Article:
Dr Joll estimated that Toulmin had lost two pints of blood and believed that if he hadn't arrived when he did then death would have occurred that afternoon. He explained that on conducting a postmortem meningitis had set in and that Toulmin had died from 'a train of symptoms arising from the wounds on the head'. The jury returned a verdict of wilful murder after some guidance from the Coroner, who had to explain to them that if the men set out intending to maliciously wound Toulmin then that was the verdict, irrespective of whether there was an intent to kill.
After the inquest Gallagher and McKeon were taken to Prescot where they appeared before a magistrate the following morning. As Doubleday gave his evidence McKeon interrupted and said 'I cant stand here while my life is sworn away'. Gallagher then stood up and said 'Get out of that box, I wonder how you can stand there and tell all these lies'. A fifteen year old girl called Rose Bushell, who hadn't given evidence at the inquest, stated that she lived opposite the Coffee house and had seen both men coming out of the pub putting their belts back on. The solicitor for the two defendants opted not to make any comment and said their defence would be reserved until the assizes trial.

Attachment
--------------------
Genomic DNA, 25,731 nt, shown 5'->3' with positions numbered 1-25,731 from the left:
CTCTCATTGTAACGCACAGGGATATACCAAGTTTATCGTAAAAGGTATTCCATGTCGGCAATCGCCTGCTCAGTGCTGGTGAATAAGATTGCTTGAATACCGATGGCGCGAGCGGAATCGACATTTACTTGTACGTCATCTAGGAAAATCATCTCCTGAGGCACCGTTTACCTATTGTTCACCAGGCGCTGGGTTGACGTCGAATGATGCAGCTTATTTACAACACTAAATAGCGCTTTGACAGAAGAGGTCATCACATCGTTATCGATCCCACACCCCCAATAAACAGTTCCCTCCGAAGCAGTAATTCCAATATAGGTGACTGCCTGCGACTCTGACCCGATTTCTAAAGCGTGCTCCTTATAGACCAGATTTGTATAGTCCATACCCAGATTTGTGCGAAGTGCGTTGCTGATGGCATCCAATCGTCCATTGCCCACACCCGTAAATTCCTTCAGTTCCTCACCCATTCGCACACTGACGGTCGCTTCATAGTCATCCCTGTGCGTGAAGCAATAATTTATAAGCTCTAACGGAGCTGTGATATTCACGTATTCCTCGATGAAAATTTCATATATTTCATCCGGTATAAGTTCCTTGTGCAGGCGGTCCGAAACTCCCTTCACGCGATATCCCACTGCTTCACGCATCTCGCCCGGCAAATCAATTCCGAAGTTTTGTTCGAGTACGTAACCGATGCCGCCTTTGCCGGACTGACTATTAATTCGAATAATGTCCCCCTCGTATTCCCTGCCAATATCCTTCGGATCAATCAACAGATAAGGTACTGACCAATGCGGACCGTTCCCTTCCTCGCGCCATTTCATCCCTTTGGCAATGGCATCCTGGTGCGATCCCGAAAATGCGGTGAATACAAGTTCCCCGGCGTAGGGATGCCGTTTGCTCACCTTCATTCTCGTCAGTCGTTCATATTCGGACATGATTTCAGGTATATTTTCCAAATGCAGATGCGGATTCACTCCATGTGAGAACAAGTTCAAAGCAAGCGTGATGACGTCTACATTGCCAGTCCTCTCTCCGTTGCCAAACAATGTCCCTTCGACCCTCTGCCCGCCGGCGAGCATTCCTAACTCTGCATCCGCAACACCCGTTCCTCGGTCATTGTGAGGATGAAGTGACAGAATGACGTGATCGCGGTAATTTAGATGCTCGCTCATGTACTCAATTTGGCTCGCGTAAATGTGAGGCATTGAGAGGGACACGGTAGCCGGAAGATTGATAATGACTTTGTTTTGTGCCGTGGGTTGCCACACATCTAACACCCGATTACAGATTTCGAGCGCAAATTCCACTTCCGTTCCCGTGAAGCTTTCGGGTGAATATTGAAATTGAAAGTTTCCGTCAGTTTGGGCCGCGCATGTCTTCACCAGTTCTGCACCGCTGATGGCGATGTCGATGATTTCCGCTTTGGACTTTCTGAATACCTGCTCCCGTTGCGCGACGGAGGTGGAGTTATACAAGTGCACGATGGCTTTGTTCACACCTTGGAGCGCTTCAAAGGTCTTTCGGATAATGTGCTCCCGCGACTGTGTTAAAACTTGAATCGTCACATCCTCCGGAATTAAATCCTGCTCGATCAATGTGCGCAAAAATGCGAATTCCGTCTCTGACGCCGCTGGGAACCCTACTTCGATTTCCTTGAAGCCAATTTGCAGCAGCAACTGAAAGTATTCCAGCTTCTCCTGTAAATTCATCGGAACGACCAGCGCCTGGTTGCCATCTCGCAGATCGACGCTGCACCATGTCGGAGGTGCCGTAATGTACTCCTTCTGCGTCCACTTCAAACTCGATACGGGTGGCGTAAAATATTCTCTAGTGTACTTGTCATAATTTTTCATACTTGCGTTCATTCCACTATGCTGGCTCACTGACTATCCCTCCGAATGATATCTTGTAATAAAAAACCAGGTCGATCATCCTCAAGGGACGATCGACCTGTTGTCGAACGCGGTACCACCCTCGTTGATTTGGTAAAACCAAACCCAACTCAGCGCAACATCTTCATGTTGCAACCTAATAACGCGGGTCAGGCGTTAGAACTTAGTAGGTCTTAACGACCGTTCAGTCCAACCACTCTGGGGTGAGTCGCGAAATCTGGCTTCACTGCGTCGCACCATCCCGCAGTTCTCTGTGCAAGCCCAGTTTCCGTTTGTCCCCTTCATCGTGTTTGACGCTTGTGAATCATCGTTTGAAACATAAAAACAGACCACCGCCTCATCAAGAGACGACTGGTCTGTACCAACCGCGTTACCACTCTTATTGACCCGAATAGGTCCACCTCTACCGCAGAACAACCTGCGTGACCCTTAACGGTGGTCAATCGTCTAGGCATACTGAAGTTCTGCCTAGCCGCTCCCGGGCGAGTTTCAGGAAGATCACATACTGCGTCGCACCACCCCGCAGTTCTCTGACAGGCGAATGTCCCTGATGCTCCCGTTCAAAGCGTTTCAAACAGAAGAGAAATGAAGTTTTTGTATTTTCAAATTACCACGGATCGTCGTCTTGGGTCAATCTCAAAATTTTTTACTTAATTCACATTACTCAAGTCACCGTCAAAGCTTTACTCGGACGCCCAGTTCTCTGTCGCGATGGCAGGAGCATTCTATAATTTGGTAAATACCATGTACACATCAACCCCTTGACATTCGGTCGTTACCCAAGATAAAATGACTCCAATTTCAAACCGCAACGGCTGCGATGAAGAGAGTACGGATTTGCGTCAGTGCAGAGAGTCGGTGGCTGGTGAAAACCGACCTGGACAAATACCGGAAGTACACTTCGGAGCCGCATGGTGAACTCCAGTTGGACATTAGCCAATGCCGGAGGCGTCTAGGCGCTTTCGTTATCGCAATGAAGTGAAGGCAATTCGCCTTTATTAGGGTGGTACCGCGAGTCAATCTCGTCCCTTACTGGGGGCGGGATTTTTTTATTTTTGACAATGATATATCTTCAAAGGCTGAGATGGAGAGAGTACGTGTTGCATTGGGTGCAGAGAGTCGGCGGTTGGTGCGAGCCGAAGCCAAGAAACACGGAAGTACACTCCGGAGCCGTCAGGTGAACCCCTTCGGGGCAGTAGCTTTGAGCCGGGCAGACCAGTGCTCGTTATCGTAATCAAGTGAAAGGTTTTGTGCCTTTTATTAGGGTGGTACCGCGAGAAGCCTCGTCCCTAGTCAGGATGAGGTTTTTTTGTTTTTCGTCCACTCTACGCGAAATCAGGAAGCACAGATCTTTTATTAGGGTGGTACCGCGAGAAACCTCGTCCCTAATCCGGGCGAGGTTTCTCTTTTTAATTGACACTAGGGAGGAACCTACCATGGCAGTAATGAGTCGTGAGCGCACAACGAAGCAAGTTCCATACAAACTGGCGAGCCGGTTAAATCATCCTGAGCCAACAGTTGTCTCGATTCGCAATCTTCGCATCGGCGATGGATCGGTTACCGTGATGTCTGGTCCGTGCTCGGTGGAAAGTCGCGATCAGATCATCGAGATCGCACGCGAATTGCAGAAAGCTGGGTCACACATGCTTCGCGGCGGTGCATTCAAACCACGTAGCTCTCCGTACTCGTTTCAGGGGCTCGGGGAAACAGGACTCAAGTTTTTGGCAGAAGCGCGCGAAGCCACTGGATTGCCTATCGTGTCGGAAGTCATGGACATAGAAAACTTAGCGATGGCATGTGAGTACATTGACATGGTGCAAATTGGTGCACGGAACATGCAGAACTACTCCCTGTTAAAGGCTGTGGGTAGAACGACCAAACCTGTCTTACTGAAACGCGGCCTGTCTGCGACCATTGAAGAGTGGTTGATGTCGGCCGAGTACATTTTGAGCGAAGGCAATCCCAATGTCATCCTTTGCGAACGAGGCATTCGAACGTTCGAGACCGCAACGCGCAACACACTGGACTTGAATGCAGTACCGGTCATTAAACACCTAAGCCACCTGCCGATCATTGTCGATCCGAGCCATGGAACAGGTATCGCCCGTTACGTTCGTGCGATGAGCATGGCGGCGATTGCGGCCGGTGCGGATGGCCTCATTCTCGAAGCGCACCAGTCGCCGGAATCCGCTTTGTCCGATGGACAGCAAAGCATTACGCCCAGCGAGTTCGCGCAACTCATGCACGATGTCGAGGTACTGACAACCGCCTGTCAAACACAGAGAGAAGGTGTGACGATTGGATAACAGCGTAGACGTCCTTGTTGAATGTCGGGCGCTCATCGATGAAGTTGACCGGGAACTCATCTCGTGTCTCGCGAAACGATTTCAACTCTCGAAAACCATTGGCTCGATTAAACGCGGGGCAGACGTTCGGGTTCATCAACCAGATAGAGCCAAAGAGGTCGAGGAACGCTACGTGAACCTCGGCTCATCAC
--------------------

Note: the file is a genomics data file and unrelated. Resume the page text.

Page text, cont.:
Toulmin's funeral took place at Anfield cemetery on the same day as the police court proceedings. It was conducted by the Reverend Isaac Holmes and the oak coffin was adorned with several wreaths.